Abramoff explained to the crowd how he went through a "metamorphosis" during his trial and time in prison, his disdain for "Super PACs," his current work for reform and his desire to return to the movie industry (he previously produced the 1989 film Red Scorpion and its 1995 follow up, Red Scorpion 2). Abramoff recently began working as a fellow with United Republic and the affiliated publication the Republic Report, which are dedicated to fighting the influence of big-moneyed special interests in Washington.
Abramoff said Monday that sales from his book "Capitol Punishment" had only generated a few thousand dollars so far (he said there was no advance from his publisher, WND Books). He said his family was surviving from donations made from friends as it was "hard for a felon in America to make money."
Two officials with the non-profit Sunlight Foundation took time during the question-and-answer session to ask why Abramoff wouldn't "name names" and disclose other politicians or staffers involved in his corrupt dealings.
Abramoff said he didn't feel that naming names was his role and that he instead intended to focus on broader reform issues. This prompted outspoken disappointment.
"Sunlight believes if he's serious about creating a new push for reform, he will help all of us tell the story -- naming the names -- that's how reform happens in Washington," Sunlight Foundation Executive Director Ellen Miller told TPM after the event. "That's the way we told him we'd work with him, and he's obviously refused to do that."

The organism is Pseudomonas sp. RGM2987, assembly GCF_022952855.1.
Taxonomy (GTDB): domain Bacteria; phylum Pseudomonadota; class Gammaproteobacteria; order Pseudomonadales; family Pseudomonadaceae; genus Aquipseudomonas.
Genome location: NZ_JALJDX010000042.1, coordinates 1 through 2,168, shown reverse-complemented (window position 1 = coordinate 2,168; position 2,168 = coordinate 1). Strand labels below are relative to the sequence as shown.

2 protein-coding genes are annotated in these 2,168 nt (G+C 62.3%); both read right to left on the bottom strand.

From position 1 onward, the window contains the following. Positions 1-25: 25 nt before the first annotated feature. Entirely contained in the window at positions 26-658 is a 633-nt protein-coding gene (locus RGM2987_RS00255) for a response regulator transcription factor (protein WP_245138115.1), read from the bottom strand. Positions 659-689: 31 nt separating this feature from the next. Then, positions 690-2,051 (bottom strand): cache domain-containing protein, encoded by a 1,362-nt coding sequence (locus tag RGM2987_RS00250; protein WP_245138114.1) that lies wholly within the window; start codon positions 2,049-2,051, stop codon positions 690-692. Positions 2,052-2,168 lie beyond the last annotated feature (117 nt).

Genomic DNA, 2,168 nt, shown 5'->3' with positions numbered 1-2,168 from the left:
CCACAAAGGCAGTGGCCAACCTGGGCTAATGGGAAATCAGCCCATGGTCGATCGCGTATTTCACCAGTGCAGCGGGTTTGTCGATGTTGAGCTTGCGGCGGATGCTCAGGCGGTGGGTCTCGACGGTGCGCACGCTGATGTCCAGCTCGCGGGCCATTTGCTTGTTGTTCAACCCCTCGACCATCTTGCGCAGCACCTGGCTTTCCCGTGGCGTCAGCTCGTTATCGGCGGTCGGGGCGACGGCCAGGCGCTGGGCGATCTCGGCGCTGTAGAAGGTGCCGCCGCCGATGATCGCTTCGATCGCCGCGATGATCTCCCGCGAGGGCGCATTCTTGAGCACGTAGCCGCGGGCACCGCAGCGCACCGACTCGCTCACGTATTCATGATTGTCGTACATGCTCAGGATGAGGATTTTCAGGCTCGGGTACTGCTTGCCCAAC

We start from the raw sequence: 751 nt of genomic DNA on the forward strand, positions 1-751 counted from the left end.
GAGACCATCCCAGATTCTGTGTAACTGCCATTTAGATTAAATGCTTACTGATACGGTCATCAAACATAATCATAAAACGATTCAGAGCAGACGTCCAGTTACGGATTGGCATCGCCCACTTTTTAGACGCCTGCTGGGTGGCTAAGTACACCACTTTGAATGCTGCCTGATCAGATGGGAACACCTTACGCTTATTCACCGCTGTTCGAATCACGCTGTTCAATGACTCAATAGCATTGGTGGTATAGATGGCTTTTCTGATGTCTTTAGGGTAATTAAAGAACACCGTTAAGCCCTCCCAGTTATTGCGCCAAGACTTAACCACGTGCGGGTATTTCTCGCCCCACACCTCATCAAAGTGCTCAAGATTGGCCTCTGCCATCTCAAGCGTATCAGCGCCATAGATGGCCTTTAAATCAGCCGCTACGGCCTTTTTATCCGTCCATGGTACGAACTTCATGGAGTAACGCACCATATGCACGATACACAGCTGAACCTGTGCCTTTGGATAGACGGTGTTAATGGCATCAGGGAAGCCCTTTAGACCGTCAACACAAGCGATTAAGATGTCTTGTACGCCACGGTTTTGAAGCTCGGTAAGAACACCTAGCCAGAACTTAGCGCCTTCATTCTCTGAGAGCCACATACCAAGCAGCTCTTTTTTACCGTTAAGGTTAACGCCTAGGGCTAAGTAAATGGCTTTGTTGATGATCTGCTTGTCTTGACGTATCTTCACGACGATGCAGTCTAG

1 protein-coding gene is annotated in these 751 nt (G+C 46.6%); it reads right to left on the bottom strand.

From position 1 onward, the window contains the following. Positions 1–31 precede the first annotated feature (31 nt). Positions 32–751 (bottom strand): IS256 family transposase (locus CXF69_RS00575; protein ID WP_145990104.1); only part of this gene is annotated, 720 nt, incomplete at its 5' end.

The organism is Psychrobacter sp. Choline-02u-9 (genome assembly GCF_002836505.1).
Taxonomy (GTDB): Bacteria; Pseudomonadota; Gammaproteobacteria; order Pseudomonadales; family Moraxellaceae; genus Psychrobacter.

"He needs to name the names rather than just talk about the need for systemic reform. I don't see how he's helpful other than that. I mean, he is a convicted criminal. He did cheat, and lie and bribe," Miller said. "So I don't know -- unless he gives us new information about who he bribed and had under his control -- how he can be helpful to us. It's not an institutional argument between us and other reform groups, we just have a different strategy."
Public Citizen's Weissman said he'd agree it would be helpful for Abramoff to disclose the names of some of the members of Congress he thought he had been corrupted.
"We don't disagree that highlighting concrete cases helps create policy changes, so we don't disagree on that," Weissman said.
"He's going around putting forward a good message," Weissman said. "Because of his history, he has a platform that's different from those of us who work on this."
Weissman said he hopes Public Citizen can "leverage" Abramoff's voice in the future and that while there were no events on the agenda now the group would be open to working with Abramoff in the future.